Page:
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Optimizing collaboration with Microsoft 365

Millennials make up 35 percent of the U.S. labor force, followed by Gen Xers (33%), Boomers (25%), Gen Z (5%) and Silent (2%) according to a Pew Research Center analysis of U.S. Census Bureau data.

Between this diverse labor force, new technologies and the everyday work demands, optimizing collaboration can feel like a daunting process.

Fortunately, for those of us with Microsoft 365, Teams and Planner are here to help.

Microsoft Teams

Teams is a mixture between Skype and Slack – combining chat, video meetings, file storage and more.

Chat
This is where quick one-on-one or group conversations happen via text, phone or video meetings right from your phone or laptop. You can send files, GIFs, meeting requests, current location, weather and more. Video meetings or group calls can be transcribed afterwards as well – no need to furiously take notes during your meetings.

Teams
Useful for committees, collaboration across an organization (including outside users) or any other case when file sharing or integration with other applications like SharePoint or Planner is necessary.

Meetings
View current Microsoft Calendar, plus schedule meetings without having to leave the browser window or app.

Files
Store your files on the cloud and access them anywhere, anytime. OneDrive files are accessible from this application as well.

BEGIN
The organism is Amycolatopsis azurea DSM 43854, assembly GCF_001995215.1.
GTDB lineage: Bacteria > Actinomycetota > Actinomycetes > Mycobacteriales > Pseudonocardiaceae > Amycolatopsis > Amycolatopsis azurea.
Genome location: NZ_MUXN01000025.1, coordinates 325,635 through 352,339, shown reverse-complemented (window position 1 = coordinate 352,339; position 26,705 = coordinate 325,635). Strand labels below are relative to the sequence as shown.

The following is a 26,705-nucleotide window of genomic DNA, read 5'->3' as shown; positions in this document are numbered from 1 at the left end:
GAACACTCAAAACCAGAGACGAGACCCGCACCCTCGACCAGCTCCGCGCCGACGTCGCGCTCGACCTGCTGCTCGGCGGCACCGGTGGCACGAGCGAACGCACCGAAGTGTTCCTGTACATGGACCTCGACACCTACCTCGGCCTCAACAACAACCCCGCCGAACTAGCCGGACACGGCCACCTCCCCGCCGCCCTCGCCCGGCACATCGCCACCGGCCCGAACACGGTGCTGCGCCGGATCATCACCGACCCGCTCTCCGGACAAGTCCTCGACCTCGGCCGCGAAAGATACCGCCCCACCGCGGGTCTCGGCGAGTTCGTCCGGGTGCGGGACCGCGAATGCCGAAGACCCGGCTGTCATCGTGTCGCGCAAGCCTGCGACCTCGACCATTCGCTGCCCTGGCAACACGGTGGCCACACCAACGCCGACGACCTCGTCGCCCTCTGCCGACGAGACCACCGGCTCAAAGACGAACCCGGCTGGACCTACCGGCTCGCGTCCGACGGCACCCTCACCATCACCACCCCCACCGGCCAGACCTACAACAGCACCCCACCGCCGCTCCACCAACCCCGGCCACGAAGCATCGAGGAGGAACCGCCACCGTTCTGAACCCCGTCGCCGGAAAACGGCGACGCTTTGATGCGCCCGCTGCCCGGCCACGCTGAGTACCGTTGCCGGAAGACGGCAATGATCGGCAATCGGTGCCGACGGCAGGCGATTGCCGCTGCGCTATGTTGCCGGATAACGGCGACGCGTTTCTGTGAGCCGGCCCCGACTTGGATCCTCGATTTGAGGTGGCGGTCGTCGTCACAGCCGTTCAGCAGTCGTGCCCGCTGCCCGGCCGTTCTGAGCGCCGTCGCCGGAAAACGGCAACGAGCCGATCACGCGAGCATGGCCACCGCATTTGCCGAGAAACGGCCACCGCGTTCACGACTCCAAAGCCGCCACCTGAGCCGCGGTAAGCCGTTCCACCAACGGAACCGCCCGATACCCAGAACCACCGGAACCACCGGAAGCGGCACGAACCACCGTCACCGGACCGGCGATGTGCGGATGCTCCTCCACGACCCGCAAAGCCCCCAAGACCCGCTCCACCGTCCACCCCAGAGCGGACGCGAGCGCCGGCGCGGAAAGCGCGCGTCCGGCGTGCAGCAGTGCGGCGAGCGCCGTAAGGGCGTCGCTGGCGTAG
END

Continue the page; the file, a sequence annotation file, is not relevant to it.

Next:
Microsoft Planner

Within your team, you can create a plan in Microsoft Planner – which is a great tool to use as a content calendar. Planner is easy to use, visual and helps organize teams in an efficient manner.

Planner allows you to create and assign tasks. Tasks can be an item on your to-do list, content for social, blog, curated content, upcoming events or anything else your team needs to keep on the radar. Each task has a name, assigned team member(s), category, progress status, start and due date, description, checklist, attachments (file, link, SharePoint), tags and comment capability.

Example of what a task looks like in Planner

Example of what tags look like in the task

Tasks can be organized by:

  • Category (bucket) – helpful for organizing different types of content
  • Status – see timelines/progression of tasks
  • Calendar (schedule) – perfect for the visual team members who want a month’s view
  • Assigned to – understand how much is on team members’ plates
  • Labels – create custom labels for priority levels, social platforms, content distribution type, themes or any other need

Schedule view of Planner

Planner sends daily emails reminding of late and upcoming tasks, so you don’t have to keep the tab or application open 24/7.

Progress status of tasks

Setting up Teams and Planner at CSU:  

  1. Work with your college or department resource coordinator to set up a team in Teams
  2. From Teams, select Planner
  3. Create a new plan
  4. Open Planner from Teams
  5. Begin building plan

Teams and Planner are available on your browser and as applications for your computer and phone. As of now, Planner is really only available for internal communications use.

There are a lot of project manager tools out there and it can be tricky to find the right one for your team needs, but I’ve found this to be my personal favorite. I hope you can find success with Microsoft Planner like I did.